The Mirror of Evil – “A Self-Inflicted Wound”

“A Self-Inflicted Wound” [1]

By 1857, the controversy over slavery had come to a climax. The days of compromise were short. The Supreme Court was drafting the decision in the Scott v. Sandford case. This landmark case tested not only of the constitutionality of slavery, but of its defense as well.

The Court would decide whether Congress had the authority to ban slavery in portions of the United States and whether slaves could become citizens. [2] If they denied these rights, they were in effect negating the compromise that had banned slavery in certain states.

On March 6, 1857, Justice Roger Taney announced the courts ruling. In a 7-2 decision, the Court had ruled that blacks “are not included and were not intended to be included, under the word ‘citizens’ in the Constitution.”  [3]  They were “beings of an inferior order, and altogether unfit to associate with the white race, either in social or political relations, and so far inferior that they had no rights which the white man was bound to respect.” [4]  Further, in addition to prohibiting Congress from legislating against slavery, the decision implied that the legislature was required to protect it. [5]

Reaction to the decision came swiftly. The moderates who favored the status quo applauded it. Those who were content to leave slavery alone but opposed its expansion joined the abolitionist in vehemently denouncing it.

From the moderate abolitionists, Lincoln spoke against it, accusing the justices of trying to find “middle ground between the right and the wrong.” [6]  He carefully pointed out the logical error of denying Constitutional rights, citing the citizenship of blacks that voted for the Constitution. [7]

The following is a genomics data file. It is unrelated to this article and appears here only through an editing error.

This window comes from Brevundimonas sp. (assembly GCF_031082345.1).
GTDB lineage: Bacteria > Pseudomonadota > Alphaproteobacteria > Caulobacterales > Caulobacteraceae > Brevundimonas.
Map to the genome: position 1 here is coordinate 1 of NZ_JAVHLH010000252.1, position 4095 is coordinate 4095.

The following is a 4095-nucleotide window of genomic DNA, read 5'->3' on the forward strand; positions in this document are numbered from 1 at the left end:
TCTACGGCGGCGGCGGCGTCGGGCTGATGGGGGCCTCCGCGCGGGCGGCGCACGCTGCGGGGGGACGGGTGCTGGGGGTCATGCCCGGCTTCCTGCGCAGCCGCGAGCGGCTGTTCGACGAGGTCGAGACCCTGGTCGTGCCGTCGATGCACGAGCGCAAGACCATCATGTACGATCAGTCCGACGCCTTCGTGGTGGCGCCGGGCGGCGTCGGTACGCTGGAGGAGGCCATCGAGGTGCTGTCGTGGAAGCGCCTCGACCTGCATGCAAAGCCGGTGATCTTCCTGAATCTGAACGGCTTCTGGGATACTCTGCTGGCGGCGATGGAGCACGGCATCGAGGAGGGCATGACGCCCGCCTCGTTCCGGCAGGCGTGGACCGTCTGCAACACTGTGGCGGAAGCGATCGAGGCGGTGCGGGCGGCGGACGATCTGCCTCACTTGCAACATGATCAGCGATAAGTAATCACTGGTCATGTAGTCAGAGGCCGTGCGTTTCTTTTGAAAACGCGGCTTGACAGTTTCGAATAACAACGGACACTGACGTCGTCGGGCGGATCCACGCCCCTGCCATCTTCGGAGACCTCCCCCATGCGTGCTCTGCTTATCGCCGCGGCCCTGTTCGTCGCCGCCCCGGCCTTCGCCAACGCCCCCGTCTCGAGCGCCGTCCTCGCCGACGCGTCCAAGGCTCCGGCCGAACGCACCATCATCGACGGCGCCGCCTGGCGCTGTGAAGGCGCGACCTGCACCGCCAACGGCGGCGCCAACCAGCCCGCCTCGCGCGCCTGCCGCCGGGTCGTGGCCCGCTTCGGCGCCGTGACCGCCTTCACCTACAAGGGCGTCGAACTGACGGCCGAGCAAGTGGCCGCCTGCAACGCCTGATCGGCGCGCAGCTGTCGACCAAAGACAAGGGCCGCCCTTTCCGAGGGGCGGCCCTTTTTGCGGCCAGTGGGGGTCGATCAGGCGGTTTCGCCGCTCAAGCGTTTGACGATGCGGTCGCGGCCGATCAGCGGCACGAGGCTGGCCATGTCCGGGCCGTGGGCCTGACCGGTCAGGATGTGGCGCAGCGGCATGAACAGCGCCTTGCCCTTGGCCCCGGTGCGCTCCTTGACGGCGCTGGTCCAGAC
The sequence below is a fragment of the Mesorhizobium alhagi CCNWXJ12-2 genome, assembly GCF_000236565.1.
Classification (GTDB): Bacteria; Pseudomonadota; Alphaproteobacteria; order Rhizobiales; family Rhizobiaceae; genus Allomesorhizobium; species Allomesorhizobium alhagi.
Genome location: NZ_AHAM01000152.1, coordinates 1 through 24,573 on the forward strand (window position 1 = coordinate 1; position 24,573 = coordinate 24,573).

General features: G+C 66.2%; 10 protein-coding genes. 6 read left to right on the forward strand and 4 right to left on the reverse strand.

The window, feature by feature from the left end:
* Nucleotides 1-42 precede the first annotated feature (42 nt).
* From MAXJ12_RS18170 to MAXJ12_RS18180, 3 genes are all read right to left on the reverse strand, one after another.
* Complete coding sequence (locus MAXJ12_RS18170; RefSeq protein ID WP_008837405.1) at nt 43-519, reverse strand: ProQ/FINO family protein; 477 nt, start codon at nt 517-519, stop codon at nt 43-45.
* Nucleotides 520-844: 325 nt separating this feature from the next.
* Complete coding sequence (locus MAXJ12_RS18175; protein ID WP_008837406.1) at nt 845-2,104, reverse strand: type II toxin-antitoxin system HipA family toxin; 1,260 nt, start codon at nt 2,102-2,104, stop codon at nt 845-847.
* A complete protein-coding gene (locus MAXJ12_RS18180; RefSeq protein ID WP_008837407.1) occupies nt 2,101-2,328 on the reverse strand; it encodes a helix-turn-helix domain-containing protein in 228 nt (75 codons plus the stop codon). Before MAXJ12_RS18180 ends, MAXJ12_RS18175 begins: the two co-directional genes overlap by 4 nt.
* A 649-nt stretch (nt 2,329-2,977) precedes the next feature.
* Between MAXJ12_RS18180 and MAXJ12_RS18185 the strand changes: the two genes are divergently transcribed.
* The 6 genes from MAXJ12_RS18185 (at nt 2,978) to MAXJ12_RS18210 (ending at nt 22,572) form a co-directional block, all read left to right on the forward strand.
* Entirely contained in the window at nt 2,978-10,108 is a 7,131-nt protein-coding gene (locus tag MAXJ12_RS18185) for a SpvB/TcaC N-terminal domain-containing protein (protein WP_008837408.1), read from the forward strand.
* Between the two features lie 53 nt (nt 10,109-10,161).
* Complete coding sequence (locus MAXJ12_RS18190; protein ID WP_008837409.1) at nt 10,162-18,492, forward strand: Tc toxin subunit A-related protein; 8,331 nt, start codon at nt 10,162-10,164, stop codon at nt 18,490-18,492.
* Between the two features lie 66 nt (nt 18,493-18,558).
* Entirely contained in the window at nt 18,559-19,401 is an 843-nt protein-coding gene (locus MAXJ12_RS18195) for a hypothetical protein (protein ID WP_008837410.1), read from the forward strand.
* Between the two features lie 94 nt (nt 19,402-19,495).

This “self-inflicted wound” failed to accomplish the purpose of the court. Despite the hopes of the Chief Justice that the decision would end the dispute over slavery, the Dred Scott case only served to inflame the issue. While it may have “settled the question of congressional authority…it exacerbated rather than ameliorated the class of opinion over slavery.”[8]


[1]  Rehnquist, Supreme Court, 143.

[2]  Rehnquist, Supreme Court, 138-140.

[3]  Dred Scott, Plaintiff in Error, v. John F. A. Sandford, 60 U.S. 393, 19 How. 393, 15 L.Ed. 691 (U.S. Supreme 1856).

[4]   Scott v. Sandford (U. S. Supreme 1856).

[5]  Allan Nevins, The Needless Conflict, in Historical Viewpoints, Vol. 1 ed. John Garraty (New York: Harper and Row, 1975), 304.

[6]  Douglas, Mr. Lincoln, 20.

[7]  Goodwin, Rivals, 190.

[8] Rehnquist, Supreme Court, 143.

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